An elephant’s tale

Every year, tens of thousands of African elephants are killed to supply the Chinese and Thai ivory markets

How to navigate elephant tourism in Thailand

Elephants have long been synonymous with Thailand, yet their treatment in the name of tourism is questionable. Ethical camps are few and far between but it's here we see how good life can be for these incredible animals, if treated responsibly

Black Rhinos Confront Lions And Elephants In A Three-Way Stand-off

Who would win a fight between a pride of lions, a herd of elephants, and a pair of black rhinoceroses? The answer may surprise you. A Safari Live crew happened upon such a scene while filming in Kenya's Maasai Mara National Reserve.
0:35

Baby Elephant Loses Trunk

7th September, 2018 - This baby elephant is missing its trunk. It could have been attacked by a hyena or a crocodile, though elephant expert Joyce Poole believes it was caught in a snare. While Poole thinks that elephant could survive, another researcher says it’s unlikely; the animals rely on their trunks for smelling, eating, drinking, and social contact. Snaring is a major issue that threatens wildlife all over Africa.
6:32

Here's What Happens After an Elephant Dies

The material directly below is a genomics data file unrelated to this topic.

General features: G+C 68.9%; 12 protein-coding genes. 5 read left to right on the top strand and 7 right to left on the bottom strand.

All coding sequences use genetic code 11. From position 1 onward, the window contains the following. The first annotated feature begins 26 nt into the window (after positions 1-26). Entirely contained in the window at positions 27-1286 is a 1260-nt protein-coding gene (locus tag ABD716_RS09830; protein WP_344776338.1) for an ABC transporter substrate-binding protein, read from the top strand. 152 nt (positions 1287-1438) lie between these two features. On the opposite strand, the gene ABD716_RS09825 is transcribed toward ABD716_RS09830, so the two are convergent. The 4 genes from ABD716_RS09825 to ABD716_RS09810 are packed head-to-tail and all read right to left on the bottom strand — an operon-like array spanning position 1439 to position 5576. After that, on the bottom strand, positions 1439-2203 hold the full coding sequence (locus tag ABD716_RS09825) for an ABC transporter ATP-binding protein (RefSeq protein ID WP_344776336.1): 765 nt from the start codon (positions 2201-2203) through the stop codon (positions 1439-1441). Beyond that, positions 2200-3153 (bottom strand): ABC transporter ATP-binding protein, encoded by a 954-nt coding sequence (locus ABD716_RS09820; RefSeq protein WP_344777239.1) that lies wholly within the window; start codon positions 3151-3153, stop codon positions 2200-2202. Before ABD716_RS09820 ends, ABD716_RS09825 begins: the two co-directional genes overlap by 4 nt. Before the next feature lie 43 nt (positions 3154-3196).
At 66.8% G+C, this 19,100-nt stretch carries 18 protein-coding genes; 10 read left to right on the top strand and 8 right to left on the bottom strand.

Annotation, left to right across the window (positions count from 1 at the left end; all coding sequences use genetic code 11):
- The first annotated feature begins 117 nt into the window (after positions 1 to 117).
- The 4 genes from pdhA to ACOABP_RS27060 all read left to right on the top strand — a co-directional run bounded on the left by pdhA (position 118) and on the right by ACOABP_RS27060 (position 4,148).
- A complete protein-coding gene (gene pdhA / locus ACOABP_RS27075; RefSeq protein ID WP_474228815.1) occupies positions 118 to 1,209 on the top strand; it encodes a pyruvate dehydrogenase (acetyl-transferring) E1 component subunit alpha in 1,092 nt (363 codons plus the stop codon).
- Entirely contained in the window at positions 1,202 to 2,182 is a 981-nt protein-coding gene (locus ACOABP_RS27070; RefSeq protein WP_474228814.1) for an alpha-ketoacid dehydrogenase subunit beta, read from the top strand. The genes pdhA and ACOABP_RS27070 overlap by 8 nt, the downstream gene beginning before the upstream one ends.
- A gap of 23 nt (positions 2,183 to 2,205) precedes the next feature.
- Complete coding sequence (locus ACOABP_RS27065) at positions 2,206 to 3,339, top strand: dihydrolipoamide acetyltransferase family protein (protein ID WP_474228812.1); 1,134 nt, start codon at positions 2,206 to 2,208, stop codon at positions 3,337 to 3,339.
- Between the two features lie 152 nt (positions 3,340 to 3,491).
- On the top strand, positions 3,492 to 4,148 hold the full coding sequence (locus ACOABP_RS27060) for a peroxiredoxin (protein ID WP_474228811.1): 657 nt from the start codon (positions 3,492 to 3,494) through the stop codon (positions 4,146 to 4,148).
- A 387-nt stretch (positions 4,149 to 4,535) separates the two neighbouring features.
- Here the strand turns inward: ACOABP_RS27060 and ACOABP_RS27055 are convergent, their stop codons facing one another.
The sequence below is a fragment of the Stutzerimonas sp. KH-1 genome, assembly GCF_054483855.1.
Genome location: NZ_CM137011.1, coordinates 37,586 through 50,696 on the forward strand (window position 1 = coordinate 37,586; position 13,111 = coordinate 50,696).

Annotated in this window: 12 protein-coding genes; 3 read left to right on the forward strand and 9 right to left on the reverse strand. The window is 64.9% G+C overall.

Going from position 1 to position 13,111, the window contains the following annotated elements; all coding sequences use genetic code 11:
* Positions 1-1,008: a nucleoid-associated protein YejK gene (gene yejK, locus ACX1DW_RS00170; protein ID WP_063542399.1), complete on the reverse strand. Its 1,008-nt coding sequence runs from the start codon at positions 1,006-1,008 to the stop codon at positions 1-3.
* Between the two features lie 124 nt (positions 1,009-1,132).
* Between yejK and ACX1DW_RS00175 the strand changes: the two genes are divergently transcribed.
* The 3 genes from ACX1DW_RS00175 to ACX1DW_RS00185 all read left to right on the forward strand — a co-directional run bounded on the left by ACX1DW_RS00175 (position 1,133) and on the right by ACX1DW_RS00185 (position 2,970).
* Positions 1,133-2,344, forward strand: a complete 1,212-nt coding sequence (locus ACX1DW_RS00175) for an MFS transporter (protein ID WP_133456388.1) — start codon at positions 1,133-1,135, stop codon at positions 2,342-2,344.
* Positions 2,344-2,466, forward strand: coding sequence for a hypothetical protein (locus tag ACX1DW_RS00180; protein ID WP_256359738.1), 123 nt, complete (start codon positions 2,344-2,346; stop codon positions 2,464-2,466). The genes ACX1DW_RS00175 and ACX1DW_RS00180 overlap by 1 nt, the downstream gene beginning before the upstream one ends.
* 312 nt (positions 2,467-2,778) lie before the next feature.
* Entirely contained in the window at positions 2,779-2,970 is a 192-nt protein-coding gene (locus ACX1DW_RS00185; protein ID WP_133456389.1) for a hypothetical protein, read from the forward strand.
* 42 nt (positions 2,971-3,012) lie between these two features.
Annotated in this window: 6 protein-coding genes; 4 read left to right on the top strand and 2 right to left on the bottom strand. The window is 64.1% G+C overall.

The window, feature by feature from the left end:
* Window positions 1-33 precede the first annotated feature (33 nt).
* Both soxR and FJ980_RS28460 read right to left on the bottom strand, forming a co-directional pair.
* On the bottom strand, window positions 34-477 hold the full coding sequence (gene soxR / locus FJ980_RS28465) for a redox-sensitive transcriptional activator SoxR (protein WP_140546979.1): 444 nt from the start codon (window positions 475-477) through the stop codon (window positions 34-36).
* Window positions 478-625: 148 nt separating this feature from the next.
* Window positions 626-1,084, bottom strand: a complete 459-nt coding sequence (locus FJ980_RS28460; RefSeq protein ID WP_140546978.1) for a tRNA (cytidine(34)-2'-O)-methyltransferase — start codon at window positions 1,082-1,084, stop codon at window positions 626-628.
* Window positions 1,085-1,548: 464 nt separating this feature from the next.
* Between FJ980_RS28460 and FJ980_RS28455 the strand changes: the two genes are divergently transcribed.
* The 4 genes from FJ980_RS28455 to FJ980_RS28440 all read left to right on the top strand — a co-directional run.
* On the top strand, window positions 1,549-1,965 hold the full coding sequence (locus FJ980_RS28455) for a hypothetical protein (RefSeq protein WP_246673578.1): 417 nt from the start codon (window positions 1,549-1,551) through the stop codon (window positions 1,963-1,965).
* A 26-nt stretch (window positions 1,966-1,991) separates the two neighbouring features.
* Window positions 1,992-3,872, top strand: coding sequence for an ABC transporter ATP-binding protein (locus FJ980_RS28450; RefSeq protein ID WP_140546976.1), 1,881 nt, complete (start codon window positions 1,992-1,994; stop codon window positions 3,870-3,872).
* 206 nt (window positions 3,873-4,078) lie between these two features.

10th September, 2018 - This African elephant is on the verge of death. It was likely tusked in its side by another male elephant during a fight. What happens next reveals how enormously important an elephant is to its ecosystem. Elephants arrive on the scene to mourn the loss of their fellow elephant. The mourning process includes “body-mounting,” in which they climb on the carcass. They also mourn by walking backwards towards the body, often touching it with their hind foot. They will explore the body with their trunks and front feet. Whether elephants culturally transmit and learn these actions is part of an ongoing study. Hyenas arrived overnight and opened the belly of the carcass, tearing through the tough elephant hide. This gives the opportunity for white-backed vultures to feed.Vultures don’t have strong enough beaks to tear through the elephant's hide, so they have to wait in line behind the hyenas. While sad, these deaths are crucial for ecosystems. These feasts can be life saving for vultures, whose populations have plummeted worldwide as humans have changed their habitats and poisoned them. A leopard comes to investigate but decides to eat elsewhere. Elephant carcasses briefly become busy ecosystems of their own. Apart from scavenging, there’s a full community of decomposers like maggots that chow down on anything the bigger scavengers don’t get to quickly enough. A carcass site becomes soaked with blood and fluids that are released during decomposition, creating a fertile patch of ground as microbes release nutrients into the soil. Scientists use carcass counts for keeping tabs on elephant population health. So not only does this elephant's carcass provide a highly beneficial service to the surrounding ecosystem ... it may ultimately help with science and elephant conservation.

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